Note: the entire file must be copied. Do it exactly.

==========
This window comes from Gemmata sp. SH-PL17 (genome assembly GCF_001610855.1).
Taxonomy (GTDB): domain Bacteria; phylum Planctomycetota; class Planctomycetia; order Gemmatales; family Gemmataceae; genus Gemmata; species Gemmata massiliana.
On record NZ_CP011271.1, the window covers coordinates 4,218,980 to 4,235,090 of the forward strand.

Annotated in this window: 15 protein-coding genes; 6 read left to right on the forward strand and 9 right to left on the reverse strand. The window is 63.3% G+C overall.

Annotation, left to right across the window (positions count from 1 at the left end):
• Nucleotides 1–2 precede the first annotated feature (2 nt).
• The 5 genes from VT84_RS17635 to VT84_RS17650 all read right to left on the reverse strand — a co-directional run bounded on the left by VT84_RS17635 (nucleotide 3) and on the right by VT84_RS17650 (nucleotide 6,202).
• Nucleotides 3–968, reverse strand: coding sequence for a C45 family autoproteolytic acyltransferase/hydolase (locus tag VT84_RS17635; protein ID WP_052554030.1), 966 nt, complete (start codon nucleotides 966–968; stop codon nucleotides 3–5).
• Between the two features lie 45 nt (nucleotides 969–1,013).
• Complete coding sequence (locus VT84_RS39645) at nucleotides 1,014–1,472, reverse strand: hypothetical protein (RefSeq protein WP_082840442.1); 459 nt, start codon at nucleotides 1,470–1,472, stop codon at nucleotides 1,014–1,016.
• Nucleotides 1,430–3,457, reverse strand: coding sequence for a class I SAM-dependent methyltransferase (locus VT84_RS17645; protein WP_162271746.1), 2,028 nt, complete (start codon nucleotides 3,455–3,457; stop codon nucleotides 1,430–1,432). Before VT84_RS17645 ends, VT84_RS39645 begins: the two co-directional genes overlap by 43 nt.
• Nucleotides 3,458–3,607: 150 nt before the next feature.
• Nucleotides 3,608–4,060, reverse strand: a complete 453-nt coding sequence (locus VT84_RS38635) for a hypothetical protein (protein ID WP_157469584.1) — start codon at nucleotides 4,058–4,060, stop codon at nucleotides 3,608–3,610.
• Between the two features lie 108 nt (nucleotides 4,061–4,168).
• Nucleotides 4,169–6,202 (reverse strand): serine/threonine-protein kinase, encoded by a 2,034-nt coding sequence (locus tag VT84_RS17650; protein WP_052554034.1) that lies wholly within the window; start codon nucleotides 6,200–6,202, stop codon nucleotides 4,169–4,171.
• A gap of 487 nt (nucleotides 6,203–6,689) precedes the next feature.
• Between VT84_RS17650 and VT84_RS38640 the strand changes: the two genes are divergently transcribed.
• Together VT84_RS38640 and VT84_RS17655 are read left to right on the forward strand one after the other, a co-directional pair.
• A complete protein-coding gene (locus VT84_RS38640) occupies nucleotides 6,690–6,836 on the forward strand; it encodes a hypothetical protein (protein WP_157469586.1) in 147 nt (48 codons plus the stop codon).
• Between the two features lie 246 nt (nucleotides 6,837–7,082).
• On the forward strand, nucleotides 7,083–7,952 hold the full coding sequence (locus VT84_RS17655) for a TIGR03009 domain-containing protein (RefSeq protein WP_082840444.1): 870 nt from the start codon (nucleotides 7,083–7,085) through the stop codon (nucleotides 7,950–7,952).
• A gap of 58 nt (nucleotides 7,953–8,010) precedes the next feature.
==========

This window comes from Gemmata sp. SH-PL17 (genome assembly GCF_001610855.1).
Taxonomy (GTDB): domain Bacteria; phylum Planctomycetota; class Planctomycetia; order Gemmatales; family Gemmataceae; genus Gemmata; species Gemmata massiliana.
On record NZ_CP011271.1, the window covers coordinates 4,218,980 to 4,235,090 of the forward strand.

Annotated in this window: 15 protein-coding genes; 6 read left to right on the forward strand and 9 right to left on the reverse strand. The window is 63.3% G+C overall.

Annotation, left to right across the window (positions count from 1 at the left end):
• Nucleotides 1–2 precede the first annotated feature (2 nt).
• The 5 genes from VT84_RS17635 to VT84_RS17650 all read right to left on the reverse strand — a co-directional run bounded on the left by VT84_RS17635 (nucleotide 3) and on the right by VT84_RS17650 (nucleotide 6,202).
• Nucleotides 3–968, reverse strand: coding sequence for a C45 family autoproteolytic acyltransferase/hydolase (locus tag VT84_RS17635; protein ID WP_052554030.1), 966 nt, complete (start codon nucleotides 966–968; stop codon nucleotides 3–5).
• Between the two features lie 45 nt (nucleotides 969–1,013).
• Complete coding sequence (locus VT84_RS39645) at nucleotides 1,014–1,472, reverse strand: hypothetical protein (RefSeq protein WP_082840442.1); 459 nt, start codon at nucleotides 1,470–1,472, stop codon at nucleotides 1,014–1,016.
• Nucleotides 1,430–3,457, reverse strand: coding sequence for a class I SAM-dependent methyltransferase (locus VT84_RS17645; protein WP_162271746.1), 2,028 nt, complete (start codon nucleotides 3,455–3,457; stop codon nucleotides 1,430–1,432). Before VT84_RS17645 ends, VT84_RS39645 begins: the two co-directional genes overlap by 43 nt.
• Nucleotides 3,458–3,607: 150 nt before the next feature.
• Nucleotides 3,608–4,060, reverse strand: a complete 453-nt coding sequence (locus VT84_RS38635) for a hypothetical protein (protein ID WP_157469584.1) — start codon at nucleotides 4,058–4,060, stop codon at nucleotides 3,608–3,610.
• Between the two features lie 108 nt (nucleotides 4,061–4,168).
• Nucleotides 4,169–6,202 (reverse strand): serine/threonine-protein kinase, encoded by a 2,034-nt coding sequence (locus tag VT84_RS17650; protein WP_052554034.1) that lies wholly within the window; start codon nucleotides 6,200–6,202, stop codon nucleotides 4,169–4,171.
• A gap of 487 nt (nucleotides 6,203–6,689) precedes the next feature.
• Between VT84_RS17650 and VT84_RS38640 the strand changes: the two genes are divergently transcribed.
• Together VT84_RS38640 and VT84_RS17655 are read left to right on the forward strand one after the other, a co-directional pair.
• A complete protein-coding gene (locus VT84_RS38640) occupies nucleotides 6,690–6,836 on the forward strand; it encodes a hypothetical protein (protein WP_157469586.1) in 147 nt (48 codons plus the stop codon).
• Between the two features lie 246 nt (nucleotides 6,837–7,082).
• On the forward strand, nucleotides 7,083–7,952 hold the full coding sequence (locus VT84_RS17655) for a TIGR03009 domain-containing protein (RefSeq protein WP_082840444.1): 870 nt from the start codon (nucleotides 7,083–7,085) through the stop codon (nucleotides 7,950–7,952).
• A gap of 58 nt (nucleotides 7,953–8,010) precedes the next feature.